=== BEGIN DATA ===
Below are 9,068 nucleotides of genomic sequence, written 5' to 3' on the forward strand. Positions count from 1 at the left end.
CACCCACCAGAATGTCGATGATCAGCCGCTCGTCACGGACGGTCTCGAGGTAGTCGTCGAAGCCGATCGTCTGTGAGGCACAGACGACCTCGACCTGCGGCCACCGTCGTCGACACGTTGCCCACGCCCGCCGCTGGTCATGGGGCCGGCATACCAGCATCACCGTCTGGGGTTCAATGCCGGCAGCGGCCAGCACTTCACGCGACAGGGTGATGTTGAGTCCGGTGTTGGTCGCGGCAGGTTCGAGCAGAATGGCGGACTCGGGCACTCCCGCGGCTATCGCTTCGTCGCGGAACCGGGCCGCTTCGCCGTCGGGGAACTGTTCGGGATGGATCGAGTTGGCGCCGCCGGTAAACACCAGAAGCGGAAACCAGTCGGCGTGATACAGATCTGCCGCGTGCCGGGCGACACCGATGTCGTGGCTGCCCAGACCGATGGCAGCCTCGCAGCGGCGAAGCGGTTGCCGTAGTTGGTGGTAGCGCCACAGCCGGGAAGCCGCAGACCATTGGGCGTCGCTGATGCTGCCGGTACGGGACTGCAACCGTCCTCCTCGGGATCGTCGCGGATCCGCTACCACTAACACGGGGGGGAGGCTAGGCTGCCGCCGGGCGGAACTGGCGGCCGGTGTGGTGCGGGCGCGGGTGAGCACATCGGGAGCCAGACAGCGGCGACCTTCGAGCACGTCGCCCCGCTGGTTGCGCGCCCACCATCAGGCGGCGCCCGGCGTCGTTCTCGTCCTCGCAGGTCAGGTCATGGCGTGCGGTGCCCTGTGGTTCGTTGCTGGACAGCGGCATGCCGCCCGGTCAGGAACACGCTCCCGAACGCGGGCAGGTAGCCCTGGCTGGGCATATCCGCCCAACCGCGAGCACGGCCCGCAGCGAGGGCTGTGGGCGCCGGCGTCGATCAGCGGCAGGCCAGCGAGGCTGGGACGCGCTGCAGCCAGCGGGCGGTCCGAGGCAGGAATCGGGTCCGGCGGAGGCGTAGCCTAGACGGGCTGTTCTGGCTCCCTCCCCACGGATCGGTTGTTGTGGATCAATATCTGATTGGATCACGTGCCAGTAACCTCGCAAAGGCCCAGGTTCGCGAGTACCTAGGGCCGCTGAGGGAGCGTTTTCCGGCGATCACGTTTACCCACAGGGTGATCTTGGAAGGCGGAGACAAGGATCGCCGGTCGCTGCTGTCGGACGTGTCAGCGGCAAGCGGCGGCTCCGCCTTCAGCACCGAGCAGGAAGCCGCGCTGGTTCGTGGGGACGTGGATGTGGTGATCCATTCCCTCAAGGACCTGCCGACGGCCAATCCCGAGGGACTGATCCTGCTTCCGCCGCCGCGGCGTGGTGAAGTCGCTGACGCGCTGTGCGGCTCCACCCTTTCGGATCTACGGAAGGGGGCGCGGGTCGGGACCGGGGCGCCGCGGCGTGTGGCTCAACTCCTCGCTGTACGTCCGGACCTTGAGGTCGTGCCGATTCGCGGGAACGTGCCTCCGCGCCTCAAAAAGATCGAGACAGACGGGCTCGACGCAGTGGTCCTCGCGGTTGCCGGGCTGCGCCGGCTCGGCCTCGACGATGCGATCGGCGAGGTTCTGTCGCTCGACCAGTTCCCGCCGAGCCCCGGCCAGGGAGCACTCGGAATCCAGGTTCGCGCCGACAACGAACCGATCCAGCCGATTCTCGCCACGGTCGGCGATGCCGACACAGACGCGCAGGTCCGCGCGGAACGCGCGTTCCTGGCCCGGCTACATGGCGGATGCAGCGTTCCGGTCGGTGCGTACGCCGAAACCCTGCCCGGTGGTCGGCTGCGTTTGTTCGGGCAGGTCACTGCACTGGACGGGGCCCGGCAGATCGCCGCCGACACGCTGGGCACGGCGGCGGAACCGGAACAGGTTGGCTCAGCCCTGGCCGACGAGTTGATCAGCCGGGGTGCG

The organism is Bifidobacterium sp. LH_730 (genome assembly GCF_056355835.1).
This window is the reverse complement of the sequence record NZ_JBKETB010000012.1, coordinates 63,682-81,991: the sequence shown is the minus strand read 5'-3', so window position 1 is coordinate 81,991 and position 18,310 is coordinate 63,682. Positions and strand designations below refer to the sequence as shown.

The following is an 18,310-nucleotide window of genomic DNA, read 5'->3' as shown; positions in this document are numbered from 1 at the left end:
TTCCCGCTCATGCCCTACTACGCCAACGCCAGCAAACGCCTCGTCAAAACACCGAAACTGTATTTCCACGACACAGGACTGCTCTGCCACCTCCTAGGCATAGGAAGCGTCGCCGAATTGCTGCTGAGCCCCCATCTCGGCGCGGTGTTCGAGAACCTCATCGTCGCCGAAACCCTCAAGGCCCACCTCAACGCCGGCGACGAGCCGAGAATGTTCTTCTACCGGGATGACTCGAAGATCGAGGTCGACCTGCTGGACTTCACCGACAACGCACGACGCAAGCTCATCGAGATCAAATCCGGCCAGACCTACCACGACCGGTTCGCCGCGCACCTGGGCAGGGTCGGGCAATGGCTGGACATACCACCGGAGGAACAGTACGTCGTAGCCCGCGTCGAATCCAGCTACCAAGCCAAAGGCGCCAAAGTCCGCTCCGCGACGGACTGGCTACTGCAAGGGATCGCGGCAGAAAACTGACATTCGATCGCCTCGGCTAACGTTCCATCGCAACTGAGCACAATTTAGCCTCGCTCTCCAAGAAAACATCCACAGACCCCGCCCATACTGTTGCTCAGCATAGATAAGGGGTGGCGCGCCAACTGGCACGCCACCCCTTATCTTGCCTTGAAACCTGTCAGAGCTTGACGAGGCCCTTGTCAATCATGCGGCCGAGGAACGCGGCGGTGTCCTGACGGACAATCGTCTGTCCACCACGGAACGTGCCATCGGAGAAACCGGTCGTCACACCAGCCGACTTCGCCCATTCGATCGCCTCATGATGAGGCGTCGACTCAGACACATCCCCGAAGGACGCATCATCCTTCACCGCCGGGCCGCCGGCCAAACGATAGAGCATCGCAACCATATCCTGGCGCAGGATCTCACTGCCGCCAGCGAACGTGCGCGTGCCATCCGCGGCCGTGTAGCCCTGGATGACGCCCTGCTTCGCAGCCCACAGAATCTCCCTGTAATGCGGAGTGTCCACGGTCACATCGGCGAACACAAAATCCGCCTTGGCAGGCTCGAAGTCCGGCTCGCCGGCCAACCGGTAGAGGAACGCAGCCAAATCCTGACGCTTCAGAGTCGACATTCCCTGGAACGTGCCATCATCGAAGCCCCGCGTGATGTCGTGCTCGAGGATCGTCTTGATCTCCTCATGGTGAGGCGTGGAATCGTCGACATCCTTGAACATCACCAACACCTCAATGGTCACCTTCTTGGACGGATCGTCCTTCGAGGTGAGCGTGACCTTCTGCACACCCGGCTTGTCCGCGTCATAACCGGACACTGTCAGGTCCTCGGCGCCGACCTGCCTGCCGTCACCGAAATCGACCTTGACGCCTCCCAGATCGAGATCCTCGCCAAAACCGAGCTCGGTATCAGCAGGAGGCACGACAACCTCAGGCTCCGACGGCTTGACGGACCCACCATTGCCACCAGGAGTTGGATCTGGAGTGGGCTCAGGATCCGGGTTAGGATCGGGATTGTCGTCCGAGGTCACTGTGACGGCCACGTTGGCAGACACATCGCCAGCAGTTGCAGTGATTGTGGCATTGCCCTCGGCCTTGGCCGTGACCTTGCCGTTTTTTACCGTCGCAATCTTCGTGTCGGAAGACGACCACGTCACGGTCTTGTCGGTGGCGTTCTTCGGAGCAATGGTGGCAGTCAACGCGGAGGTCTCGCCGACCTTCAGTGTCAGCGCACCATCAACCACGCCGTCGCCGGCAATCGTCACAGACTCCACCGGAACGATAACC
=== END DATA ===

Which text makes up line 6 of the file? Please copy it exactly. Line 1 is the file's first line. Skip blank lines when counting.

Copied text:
TTCCCGCTCATGCCCTACTACGCCAACGCCAGCAAACGCCTCGTCAAAACACCGAAACTGTATTTCCACGACACAGGACTGCTCTGCCACCTCCTAGGCATAGGAAGCGTCGCCGAATTGCTGCTGAGCCCCCATCTCGGCGCGGTGTTCGAGAACCTCATCGTCGCCGAAACCCTCAAGGCCCACCTCAACGCCGGCGACGAGCCGAGAATGTTCTTCTACCGGGATGACTCGAAGATCGAGGTCGACCTGCTGGACTTCACCGACAACGCACGACGCAAGCTCATCGAGATCAAATCCGGCCAGACCTACCACGACCGGTTCGCCGCGCACCTGGGCAGGGTCGGGCAATGGCTGGACATACCACCGGAGGAACAGTACGTCGTAGCCCGCGTCGAATCCAGCTACCAAGCCAAAGGCGCCAAAGTCCGCTCCGCGACGGACTGGCTACTGCAAGGGATCGCGGCAGAAAACTGACATTCGATCGCCTCGGCTAACGTTCCATCGCAACTGAGCACAATTTAGCCTCGCTCTCCAAGAAAACATCCACAGACCCCGCCCATACTGTTGCTCAGCATAGATAAGGGGTGGCGCGCCAACTGGCACGCCACCCCTTATCTTGCCTTGAAACCTGTCAGAGCTTGACGAGGCCCTTGTCAATCATGCGGCCGAGGAACGCGGCGGTGTCCTGACGGACAATCGTCTGTCCACCACGGAACGTGCCATCGGAGAAACCGGTCGTCACACCAGCCGACTTCGCCCATTCGATCGCCTCATGATGAGGCGTCGACTCAGACACATCCCCGAAGGACGCATCATCCTTCACCGCCGGGCCGCCGGCCAAACGATAGAGCATCGCAACCATATCCTGGCGCAGGATCTCACTGCCGCCAGCGAACGTGCGCGTGCCATCCGCGGCCGTGTAGCCCTGGATGACGCCCTGCTTCGCAGCCCACAGAATCTCCCTGTAATGCGGAGTGTCCACGGTCACATCGGCGAACACAAAATCCGCCTTGGCAGGCTCGAAGTCCGGCTCGCCGGCCAACCGGTAGAGGAACGCAGCCAAATCCTGACGCTTCAGAGTCGACATTCCCTGGAACGTGCCATCATCGAAGCCCCGCGTGATGTCGTGCTCGAGGATCGTCTTGATCTCCTCATGGTGAGGCGTGGAATCGTCGACATCCTTGAACATCACCAACACCTCAATGGTCACCTTCTTGGACGGATCGTCCTTCGAGGTGAGCGTGACCTTCTGCACACCCGGCTTGTCCGCGTCATAACCGGACACTGTCAGGTCCTCGGCGCCGACCTGCCTGCCGTCACCGAAATCGACCTTGACGCCTCCCAGATCGAGATCCTCGCCAAAACCGAGCTCGGTATCAGCAGGAGGCACGACAACCTCAGGCTCCGACGGCTTGACGGACCCACCATTGCCACCAGGAGTTGGATCTGGAGTGGGCTCAGGATCCGGGTTAGGATCGGGATTGTCGTCCGAGGTCACTGTGACGGCCACGTTGGCAGACACATCGCCAGCAGTTGCAGTGATTGTGGCATTGCCCTCGGCCTTGGCCGTGACCTTGCCGTTTTTTACCGTCGCAATCTTCGTGTCGGAAGACGACCACGTCACGGTCTTGTCGGTGGCGTTCTTCGGAGCAATGGTGGCAGTCAACGCGGAGGTCTCGCCGACCTTCAGTGTCAGCGCACCATCAACCACGCCGTCGCCGGCAATCGTCACAGACTCCACCGGAACGATAACC